Philosophical Summaries: Marcus Aurelius' Meditations

Expressed in over forty thousand words and separated into twelve "books", the Meditations by the Roman Emperor (161 to 180 CE) Marcus Aurelias has been recognised as one of the major contributions to the philosophy of Stoicism even if almost certainly written for his own consideration during a military campaign, rather than for wider publication. Indeed, the earliest manuscript title in Kione Greek was "ta eis heauton" ("to himself"). In particular, in these days of a devastating and ongoing global pandemic there has been a revised interest in Stoicism and especially Aurelius' Meditations.

With the exception of Book I, it is difficult to discern a temporal, logical, or thematic order, although some attempts have been made (e.g., Gourinat, 2012). Writing for himself has meant that they are written in an unassuming manner, even for an Emperor. But it also means that the books do seem to lack a sense of development; one often finds a returning to questions that have been previously considered, with a new angle, but similar dispositions. Whilst there is often pithy insight to be gained from these considerations, their repetition does lead one to consider whether Marcus was documenting his own attempts to use Stoic philosophy to stave off the challenges that it must confront with depression from the past, anxiety of the future, dissatisfaction with the natural world, and discontent with the behaviour of oneself and that of others.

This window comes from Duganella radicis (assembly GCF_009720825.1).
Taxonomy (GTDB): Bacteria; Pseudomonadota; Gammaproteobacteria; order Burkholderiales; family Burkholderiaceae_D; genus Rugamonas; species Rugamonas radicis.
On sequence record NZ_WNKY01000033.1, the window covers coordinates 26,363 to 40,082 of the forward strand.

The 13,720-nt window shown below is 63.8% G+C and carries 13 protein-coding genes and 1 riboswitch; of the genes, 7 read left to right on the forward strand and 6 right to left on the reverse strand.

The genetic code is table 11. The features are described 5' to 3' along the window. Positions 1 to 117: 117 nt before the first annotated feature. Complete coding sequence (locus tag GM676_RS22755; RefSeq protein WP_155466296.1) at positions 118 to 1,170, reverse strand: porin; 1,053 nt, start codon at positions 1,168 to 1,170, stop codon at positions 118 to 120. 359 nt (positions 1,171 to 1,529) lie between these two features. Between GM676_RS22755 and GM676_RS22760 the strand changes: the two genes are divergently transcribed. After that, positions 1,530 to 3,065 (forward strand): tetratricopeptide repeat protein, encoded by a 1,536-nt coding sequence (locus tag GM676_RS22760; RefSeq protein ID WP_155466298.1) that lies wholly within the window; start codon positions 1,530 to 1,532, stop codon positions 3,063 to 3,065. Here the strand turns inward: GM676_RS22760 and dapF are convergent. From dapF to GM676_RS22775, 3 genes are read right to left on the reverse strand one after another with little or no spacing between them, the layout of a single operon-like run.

The Case for Veganism

Veganism is the practice of abstaining from the use of animal products as far as is possible. A vegan diet uses only plants and hence no animal foods, i.e. no meat, no fish, no dairy foods, no eggs and no honey. Vegans also avoid the use of animal products such as leather, feathers, fur and wool.

Some people become vegans because they do not want to exploit animals. Some people become vegan for health reasons because some research has linked vegan diets with lower blood pressure and cholesterol and lower rates of heart disease, type 2 diabetes some types of cancer and some research has given evidence that a balanced vegan diet is useful in combatting diabetes and arthritisi. Some go vegan for environmental reasons - giving up animal products lowers carbon emissions; also to produce food for an omnivore uses about five times the amount of water food produced for a vegan uses.

The vegan diet contains four food groups: (i) grains (ii) vegetables (iii) fruit and (iv) legumes, nuts and seeds. In addition vegans should take a source of vitamin B12 (e.g. a tablet). For a balanced diet one should eat from all four groups.

Some Concepts of Progress